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Coming soon is a staple in the advertising business, a sure-fire way to entice the consumer about an imminent product that provides great new value. Coming soon arouses interest despite leaving unanswered two of the five staple interrogatives of journalism, namely: What? and When? Suffice it to say that something, or someone, is coming, and in excitingly short order.
The history of the phrase Coming soon is intertwined with the tendency of marketing departments to promise products long before they can possibly be delivered. The computer industry especially took advantage of the phrase when the typical version-one product turned out to be a trade-show mock-up that had virtually none of the advertised features implemented. However, Version 2.0 would be coming soon.
edit In movie-making
Hollywood lives by the phrase, as original features never live up to the hype, but an interminable parade of sequels are coming soon that might deliver what the original did not, or at least offer proof that everyone is everyone else's sibling.
The phrase is used most in the genre of pornography, and despite the fact that coming soon is the primary occupational hazard. Modern topical tranquilizers have replaced four-ply elephant-skin condoms to ensure that no one is coming soon, and that the Feature Presentation grinds on for at least fifteen minutes, delighting moviegoers despite a stunningly repetitive script.
No fewer than three feature-length productions — none of them pornography, except perhaps the Thai one — have adopted the phrase as the actual title of the movie, enabling cinemas worldwide to pat themselves on the back for the cleverness of announcing that Coming Soon is coming soon. A 1999 feature was Ashton Kutcher's virgin performance, revolving around virginity but containing fewer brief glimpses than limousine doors opening at the start of the red carpet to the year's Oscars.® It was rated NSFW-17 — outrageous for a chick-flick with utterly no hamburger shots — 96 minutes of pampered high-school students who seemingly have everything but can never figure out anything.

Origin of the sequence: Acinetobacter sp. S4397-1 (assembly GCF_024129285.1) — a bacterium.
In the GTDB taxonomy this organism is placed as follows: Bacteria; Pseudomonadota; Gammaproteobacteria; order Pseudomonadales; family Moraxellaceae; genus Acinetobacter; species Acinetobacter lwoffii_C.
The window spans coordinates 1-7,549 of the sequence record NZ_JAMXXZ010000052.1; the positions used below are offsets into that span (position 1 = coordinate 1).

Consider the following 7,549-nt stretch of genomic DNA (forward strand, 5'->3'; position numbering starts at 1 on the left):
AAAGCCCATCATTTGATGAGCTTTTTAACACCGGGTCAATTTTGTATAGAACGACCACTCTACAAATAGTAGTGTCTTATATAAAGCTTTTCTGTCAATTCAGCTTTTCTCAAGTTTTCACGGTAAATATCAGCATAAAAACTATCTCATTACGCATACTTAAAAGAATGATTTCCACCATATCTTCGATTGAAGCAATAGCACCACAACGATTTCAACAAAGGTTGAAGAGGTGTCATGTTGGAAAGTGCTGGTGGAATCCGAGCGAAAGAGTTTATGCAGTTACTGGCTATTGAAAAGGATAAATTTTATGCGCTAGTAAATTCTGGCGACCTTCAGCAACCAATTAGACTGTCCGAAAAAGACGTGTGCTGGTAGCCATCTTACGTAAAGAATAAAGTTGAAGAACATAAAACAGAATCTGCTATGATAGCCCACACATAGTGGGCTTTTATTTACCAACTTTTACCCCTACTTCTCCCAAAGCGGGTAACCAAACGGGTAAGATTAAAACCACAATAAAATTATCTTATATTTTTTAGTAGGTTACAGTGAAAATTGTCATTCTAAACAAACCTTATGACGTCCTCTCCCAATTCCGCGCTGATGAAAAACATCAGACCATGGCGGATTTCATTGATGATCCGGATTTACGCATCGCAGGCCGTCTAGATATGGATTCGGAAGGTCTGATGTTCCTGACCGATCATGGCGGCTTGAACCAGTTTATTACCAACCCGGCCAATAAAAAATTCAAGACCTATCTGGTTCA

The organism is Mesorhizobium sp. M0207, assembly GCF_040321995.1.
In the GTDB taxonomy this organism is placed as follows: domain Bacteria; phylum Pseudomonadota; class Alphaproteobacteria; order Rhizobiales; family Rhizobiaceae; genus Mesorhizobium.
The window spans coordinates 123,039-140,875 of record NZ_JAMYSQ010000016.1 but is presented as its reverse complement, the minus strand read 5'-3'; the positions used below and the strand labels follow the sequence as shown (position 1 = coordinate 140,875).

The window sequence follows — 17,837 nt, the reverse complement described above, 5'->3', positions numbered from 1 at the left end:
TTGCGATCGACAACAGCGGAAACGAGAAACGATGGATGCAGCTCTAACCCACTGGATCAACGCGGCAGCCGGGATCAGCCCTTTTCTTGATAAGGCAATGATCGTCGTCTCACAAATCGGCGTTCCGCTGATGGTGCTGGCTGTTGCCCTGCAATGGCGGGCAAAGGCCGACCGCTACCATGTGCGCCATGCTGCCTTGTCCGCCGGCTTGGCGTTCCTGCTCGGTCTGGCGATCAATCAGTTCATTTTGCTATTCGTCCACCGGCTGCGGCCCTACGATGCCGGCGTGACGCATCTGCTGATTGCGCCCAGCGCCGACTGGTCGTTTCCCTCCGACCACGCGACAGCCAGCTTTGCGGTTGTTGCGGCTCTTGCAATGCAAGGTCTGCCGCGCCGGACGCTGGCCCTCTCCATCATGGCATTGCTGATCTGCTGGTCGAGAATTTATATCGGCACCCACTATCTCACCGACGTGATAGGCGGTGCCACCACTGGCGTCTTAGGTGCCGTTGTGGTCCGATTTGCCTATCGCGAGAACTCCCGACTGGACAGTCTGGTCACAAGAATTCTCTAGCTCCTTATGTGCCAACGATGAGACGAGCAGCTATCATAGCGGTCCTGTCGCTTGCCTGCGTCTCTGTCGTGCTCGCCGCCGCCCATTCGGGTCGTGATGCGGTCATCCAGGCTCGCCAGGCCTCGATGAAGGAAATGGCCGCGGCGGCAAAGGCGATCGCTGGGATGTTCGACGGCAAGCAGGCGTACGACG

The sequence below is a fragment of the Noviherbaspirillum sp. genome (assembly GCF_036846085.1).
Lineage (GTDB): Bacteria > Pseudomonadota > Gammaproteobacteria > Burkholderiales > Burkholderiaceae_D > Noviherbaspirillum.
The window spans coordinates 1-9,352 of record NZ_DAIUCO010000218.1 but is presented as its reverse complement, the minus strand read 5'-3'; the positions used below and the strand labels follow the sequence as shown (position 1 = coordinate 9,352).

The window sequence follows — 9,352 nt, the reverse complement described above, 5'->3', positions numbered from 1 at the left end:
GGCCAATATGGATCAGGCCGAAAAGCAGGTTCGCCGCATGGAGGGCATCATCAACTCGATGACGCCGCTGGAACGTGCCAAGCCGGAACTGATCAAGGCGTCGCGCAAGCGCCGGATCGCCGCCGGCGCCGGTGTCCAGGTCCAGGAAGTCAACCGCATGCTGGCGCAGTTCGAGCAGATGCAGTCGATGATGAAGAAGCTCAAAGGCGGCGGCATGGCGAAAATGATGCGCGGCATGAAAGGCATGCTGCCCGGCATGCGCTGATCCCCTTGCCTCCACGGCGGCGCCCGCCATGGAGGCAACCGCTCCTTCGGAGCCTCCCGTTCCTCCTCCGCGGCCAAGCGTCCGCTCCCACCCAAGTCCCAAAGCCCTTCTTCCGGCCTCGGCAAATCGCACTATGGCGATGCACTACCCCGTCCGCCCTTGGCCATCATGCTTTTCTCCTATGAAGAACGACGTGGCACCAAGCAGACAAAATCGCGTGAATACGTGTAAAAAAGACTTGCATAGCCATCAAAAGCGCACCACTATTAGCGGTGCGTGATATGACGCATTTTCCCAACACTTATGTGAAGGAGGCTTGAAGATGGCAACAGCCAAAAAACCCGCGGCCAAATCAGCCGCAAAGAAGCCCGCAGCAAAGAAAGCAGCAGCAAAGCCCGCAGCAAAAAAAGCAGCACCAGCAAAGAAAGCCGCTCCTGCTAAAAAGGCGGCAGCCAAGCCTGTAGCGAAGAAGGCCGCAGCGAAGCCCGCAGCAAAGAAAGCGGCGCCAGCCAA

The picture laid the groundwork for Sex and the City, the television series that won awards for stringing the viewer along for six full seasons on the premise that fulfillment, happiness, a plot, character development, or realistic dialogue would all be coming soon.
edit In music
Surely no one can forget the Queen song of the same name, even though it was safely hidden on the "B" side of the album, was upstaged by Crazy Little Thing Called Love, was never performed in concert, and even Wikipedia cannot seem to figure out what it was about.
Nor will the reader neglect the Latvian rock band by the same name, comprising musicians whose names were as hard to pronounce as English seems to have been for them. The band followed two sure-fire Baltic formulas for success: Adopt the name of a famous song, and sing in a famous language. The band was formed in 2005 and went on "hiatus" in 2009, meaning that a reunification and re-launch are, wait for it, coming soon.
edit In public policy
The upcoming campaign season will feature promises that voter satisfaction will be coming soon. In the United Kingdom, the Labour Party will show signs of aligning with the interests of labour, with results coming soon. In America, for example, voters will be irresistibly lured to
- Democrats by the promise of income equality, racial equality, lots of jobs (the good-paying kind), and affordable products — all delivered by the same bureaucrats, enjoying complete impunity; and to
- Republicans by the promise of reform and return to Constitutional roots, in the round just after they graciously concede to the opposition to prove how respectable they are, and ignore the Tea Party in favor of Exxon, which isn't too principled to contribute the maximum amount in each election cycle.
As with Hollywood, the national capitals will promise interminable sequels, none differing from the original.